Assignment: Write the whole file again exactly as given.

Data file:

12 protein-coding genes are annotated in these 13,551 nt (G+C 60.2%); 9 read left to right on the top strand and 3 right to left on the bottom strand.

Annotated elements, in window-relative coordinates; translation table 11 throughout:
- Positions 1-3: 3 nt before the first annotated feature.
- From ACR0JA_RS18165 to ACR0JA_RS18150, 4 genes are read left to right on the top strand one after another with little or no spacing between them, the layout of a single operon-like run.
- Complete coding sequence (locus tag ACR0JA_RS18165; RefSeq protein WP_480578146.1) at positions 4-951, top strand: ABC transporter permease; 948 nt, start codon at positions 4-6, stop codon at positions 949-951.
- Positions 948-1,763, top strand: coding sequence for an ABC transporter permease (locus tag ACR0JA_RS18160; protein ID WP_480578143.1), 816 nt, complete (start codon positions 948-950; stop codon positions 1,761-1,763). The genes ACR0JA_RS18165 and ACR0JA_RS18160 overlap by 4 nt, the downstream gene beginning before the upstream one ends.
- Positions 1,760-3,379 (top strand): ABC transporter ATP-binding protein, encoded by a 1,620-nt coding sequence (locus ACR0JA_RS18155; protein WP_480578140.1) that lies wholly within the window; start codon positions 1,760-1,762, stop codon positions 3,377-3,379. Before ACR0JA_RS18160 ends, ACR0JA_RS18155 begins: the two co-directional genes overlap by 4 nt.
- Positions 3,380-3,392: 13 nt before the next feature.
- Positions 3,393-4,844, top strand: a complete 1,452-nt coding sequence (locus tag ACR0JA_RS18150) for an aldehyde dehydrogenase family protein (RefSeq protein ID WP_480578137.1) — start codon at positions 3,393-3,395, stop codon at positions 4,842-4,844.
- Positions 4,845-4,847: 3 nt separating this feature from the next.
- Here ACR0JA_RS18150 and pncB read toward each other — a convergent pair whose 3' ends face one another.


12 protein-coding genes are annotated in these 13,551 nt (G+C 60.2%); 9 read left to right on the top strand and 3 right to left on the bottom strand.

Annotated elements, in window-relative coordinates; translation table 11 throughout:
- Positions 1-3: 3 nt before the first annotated feature.
- From ACR0JA_RS18165 to ACR0JA_RS18150, 4 genes are read left to right on the top strand one after another with little or no spacing between them, the layout of a single operon-like run.
- Complete coding sequence (locus tag ACR0JA_RS18165; RefSeq protein WP_480578146.1) at positions 4-951, top strand: ABC transporter permease; 948 nt, start codon at positions 4-6, stop codon at positions 949-951.
- Positions 948-1,763, top strand: coding sequence for an ABC transporter permease (locus tag ACR0JA_RS18160; protein ID WP_480578143.1), 816 nt, complete (start codon positions 948-950; stop codon positions 1,761-1,763). The genes ACR0JA_RS18165 and ACR0JA_RS18160 overlap by 4 nt, the downstream gene beginning before the upstream one ends.
- Positions 1,760-3,379 (top strand): ABC transporter ATP-binding protein, encoded by a 1,620-nt coding sequence (locus ACR0JA_RS18155; protein WP_480578140.1) that lies wholly within the window; start codon positions 1,760-1,762, stop codon positions 3,377-3,379. Before ACR0JA_RS18160 ends, ACR0JA_RS18155 begins: the two co-directional genes overlap by 4 nt.
- Positions 3,380-3,392: 13 nt before the next feature.
- Positions 3,393-4,844, top strand: a complete 1,452-nt coding sequence (locus tag ACR0JA_RS18150) for an aldehyde dehydrogenase family protein (RefSeq protein ID WP_480578137.1) — start codon at positions 3,393-3,395, stop codon at positions 4,842-4,844.
- Positions 4,845-4,847: 3 nt separating this feature from the next.
- Here ACR0JA_RS18150 and pncB read toward each other — a convergent pair whose 3' ends face one another.